Users of Apple's iPhone are using the device to do everything but talk on the phone, according to a new study, transforming the product into a mobile entertainment platform rather than just a cellular phone.

Owners of competing products - such as Nokia's N92 or Research in Motion's Blackberry - use their phones for voice communications 71.7 percent of the time market researcher, iSuppli discovered, while iPhone owners spend just 46.5 percent of their time with the product engaged in voice calls.

This usage pattern shows Apple has succeeded in producing a true convergence product that consumers like to use for multiple purposes, said Greg Sheppard, chief development officer for iSuppli.

Apple has come as close as anyone to achieving a balanced convergence in mobile-handset features and usage.

U.S. consumers said they spent 12.1 percent of their iPhone usage time accessing the Internet, a stark contrast with 2.4 percent for all mobile phones on average.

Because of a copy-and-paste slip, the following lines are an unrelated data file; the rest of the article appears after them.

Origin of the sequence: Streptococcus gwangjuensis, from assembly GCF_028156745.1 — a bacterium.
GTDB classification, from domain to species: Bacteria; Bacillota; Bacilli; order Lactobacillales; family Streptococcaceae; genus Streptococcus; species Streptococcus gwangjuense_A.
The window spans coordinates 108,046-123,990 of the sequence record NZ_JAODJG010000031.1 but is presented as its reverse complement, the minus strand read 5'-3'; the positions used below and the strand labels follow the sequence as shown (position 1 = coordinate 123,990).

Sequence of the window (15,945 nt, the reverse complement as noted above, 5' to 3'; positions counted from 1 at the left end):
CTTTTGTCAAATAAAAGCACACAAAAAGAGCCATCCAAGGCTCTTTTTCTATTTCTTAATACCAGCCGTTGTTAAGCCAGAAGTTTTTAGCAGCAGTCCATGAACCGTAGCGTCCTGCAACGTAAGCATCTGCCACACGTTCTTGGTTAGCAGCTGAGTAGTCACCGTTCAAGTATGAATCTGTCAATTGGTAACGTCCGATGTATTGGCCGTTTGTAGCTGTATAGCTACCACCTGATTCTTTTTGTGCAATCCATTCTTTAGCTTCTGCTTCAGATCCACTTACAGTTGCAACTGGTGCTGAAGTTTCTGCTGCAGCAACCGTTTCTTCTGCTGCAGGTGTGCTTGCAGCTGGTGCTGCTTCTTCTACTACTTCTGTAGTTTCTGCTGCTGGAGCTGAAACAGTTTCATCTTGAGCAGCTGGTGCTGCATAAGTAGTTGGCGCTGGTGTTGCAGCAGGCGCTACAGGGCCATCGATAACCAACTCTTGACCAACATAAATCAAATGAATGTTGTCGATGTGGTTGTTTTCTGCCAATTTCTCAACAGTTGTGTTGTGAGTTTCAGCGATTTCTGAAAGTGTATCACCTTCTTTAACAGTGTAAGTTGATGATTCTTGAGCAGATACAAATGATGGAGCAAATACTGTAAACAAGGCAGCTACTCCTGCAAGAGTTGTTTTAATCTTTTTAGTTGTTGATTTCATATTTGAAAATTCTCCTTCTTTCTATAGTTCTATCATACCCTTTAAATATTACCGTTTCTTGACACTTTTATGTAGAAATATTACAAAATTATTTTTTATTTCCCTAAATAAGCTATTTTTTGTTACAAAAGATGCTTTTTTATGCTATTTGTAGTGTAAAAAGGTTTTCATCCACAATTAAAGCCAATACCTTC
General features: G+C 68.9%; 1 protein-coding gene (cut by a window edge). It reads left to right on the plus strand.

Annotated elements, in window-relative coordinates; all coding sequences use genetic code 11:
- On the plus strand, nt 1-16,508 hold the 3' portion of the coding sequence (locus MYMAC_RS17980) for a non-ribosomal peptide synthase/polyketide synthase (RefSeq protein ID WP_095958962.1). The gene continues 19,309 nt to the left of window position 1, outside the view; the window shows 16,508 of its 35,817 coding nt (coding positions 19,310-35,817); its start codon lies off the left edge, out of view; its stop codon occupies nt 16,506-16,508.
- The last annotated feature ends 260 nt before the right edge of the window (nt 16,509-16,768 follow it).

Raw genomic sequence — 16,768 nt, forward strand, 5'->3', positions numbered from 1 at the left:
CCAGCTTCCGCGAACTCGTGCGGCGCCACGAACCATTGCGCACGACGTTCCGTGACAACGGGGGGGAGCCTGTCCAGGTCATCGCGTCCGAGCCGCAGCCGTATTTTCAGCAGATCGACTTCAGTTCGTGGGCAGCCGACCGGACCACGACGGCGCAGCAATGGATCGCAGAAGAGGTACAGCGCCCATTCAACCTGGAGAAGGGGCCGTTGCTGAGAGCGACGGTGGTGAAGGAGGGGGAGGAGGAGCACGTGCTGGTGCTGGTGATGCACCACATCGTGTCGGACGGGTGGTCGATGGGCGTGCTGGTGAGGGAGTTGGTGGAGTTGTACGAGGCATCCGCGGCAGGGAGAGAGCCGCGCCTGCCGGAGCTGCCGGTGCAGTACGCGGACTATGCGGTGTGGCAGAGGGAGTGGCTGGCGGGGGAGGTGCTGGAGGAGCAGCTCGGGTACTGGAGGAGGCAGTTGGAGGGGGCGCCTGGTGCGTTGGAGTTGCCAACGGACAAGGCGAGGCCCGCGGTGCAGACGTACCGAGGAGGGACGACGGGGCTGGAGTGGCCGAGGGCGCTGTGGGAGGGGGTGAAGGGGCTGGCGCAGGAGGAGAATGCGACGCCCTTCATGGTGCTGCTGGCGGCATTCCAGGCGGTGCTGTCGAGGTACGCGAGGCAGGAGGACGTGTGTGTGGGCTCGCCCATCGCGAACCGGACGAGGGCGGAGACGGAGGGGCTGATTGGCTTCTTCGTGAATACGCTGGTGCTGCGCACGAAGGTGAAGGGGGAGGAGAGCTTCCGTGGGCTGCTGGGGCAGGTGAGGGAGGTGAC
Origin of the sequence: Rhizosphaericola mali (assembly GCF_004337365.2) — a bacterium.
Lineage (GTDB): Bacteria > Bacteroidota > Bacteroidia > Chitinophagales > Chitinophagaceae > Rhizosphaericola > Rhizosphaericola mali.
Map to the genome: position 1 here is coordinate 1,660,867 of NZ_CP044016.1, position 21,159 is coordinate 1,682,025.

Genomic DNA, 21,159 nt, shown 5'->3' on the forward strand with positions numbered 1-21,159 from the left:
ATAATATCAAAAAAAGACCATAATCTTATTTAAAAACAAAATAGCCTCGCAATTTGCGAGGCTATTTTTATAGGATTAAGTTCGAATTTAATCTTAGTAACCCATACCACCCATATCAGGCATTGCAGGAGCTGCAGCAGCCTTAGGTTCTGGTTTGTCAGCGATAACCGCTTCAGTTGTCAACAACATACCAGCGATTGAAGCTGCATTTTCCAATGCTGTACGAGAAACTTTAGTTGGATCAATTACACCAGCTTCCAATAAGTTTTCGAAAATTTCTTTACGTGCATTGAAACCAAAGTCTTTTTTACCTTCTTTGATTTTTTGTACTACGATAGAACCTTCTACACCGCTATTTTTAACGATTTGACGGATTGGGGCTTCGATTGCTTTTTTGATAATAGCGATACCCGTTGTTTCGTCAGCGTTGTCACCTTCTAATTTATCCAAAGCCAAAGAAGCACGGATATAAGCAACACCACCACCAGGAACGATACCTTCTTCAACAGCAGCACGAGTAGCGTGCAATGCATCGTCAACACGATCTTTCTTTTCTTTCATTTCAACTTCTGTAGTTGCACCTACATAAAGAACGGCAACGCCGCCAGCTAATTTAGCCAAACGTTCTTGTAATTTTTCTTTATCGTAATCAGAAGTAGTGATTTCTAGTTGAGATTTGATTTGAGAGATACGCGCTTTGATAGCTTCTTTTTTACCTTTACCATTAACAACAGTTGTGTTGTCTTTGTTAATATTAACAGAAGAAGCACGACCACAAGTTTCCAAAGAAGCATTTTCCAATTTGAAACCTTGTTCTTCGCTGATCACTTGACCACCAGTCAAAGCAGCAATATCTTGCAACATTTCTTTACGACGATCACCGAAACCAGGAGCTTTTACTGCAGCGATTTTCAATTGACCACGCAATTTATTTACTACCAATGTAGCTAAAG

Furthermore, iPhone owners spent 11.9 percent of their usage time listening to music or other audio, compared to just 2.5 percent for all mobile handset users.

The attached figure presents the breakdown of average time usage for iPhone owners as well as for all mobile handsets.

Although iSuppli's research indicates that smart phones from HTC Corp. are used more than the iPhone on a percentage basis for surfing the web, the iPhone has the most volume and market impact.

Google and Bank of America recently commented on how the rapid rise of traffic from iPhone owners is forcing them to modify their support of mobile Internet activities.